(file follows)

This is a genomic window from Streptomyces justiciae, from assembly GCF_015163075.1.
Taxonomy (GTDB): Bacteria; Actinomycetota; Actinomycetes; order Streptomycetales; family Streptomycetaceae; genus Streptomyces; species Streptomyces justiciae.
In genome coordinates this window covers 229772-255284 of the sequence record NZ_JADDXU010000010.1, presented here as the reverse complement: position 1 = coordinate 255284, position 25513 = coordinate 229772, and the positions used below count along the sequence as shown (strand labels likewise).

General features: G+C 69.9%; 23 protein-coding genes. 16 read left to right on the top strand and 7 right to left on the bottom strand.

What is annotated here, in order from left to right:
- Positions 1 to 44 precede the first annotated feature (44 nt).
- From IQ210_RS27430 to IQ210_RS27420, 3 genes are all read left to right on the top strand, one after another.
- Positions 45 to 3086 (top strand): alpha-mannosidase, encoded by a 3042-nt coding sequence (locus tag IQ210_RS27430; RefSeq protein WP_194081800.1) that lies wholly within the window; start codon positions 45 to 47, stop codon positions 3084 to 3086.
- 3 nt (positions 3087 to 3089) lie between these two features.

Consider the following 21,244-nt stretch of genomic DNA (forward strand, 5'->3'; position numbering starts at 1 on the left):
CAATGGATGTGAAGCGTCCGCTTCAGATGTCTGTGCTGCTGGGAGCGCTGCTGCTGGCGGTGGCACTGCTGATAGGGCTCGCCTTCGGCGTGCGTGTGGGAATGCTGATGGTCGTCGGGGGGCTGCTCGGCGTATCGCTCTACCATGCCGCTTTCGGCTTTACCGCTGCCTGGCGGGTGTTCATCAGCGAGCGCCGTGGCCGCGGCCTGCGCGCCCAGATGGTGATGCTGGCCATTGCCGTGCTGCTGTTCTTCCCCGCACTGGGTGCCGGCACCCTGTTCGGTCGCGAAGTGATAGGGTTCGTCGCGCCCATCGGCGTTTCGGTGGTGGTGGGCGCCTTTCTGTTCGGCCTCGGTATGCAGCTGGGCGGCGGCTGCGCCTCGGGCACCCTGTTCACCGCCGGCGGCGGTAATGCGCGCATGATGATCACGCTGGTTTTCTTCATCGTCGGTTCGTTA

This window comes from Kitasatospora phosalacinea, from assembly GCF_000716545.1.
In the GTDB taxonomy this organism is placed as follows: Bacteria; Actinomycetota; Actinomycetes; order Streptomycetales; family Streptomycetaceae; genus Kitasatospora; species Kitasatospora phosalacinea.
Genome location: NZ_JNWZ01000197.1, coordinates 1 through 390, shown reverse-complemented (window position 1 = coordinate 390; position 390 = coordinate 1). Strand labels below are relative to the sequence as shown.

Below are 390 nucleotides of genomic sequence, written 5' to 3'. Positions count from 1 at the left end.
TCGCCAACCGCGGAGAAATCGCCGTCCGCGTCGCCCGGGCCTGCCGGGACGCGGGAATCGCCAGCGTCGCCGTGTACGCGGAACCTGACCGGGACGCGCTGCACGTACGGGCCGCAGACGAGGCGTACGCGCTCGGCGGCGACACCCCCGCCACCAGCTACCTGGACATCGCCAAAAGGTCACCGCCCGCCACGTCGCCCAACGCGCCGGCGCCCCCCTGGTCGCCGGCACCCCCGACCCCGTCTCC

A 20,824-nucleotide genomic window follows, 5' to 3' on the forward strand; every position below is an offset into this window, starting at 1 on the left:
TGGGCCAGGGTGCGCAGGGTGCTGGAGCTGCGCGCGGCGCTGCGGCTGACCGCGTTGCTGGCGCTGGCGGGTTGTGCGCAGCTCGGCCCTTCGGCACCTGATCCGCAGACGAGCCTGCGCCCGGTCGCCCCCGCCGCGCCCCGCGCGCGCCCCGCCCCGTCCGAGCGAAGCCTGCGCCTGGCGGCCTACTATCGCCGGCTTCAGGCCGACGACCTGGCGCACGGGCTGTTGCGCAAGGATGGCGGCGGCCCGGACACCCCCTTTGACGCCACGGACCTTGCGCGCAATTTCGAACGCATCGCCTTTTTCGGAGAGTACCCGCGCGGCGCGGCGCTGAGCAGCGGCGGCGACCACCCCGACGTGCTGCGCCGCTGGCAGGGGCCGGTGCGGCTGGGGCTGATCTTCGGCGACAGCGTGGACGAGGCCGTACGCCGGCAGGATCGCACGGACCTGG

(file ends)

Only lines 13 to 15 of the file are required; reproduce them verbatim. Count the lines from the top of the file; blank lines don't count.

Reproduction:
In the GTDB taxonomy this organism is placed as follows: Bacteria; Actinomycetota; Actinomycetes; order Streptomycetales; family Streptomycetaceae; genus Kitasatospora; species Kitasatospora phosalacinea.
Genome location: NZ_JNWZ01000197.1, coordinates 1 through 390, shown reverse-complemented (window position 1 = coordinate 390; position 390 = coordinate 1). Strand labels below are relative to the sequence as shown.

Below are 390 nucleotides of genomic sequence, written 5' to 3'. Positions count from 1 at the left end.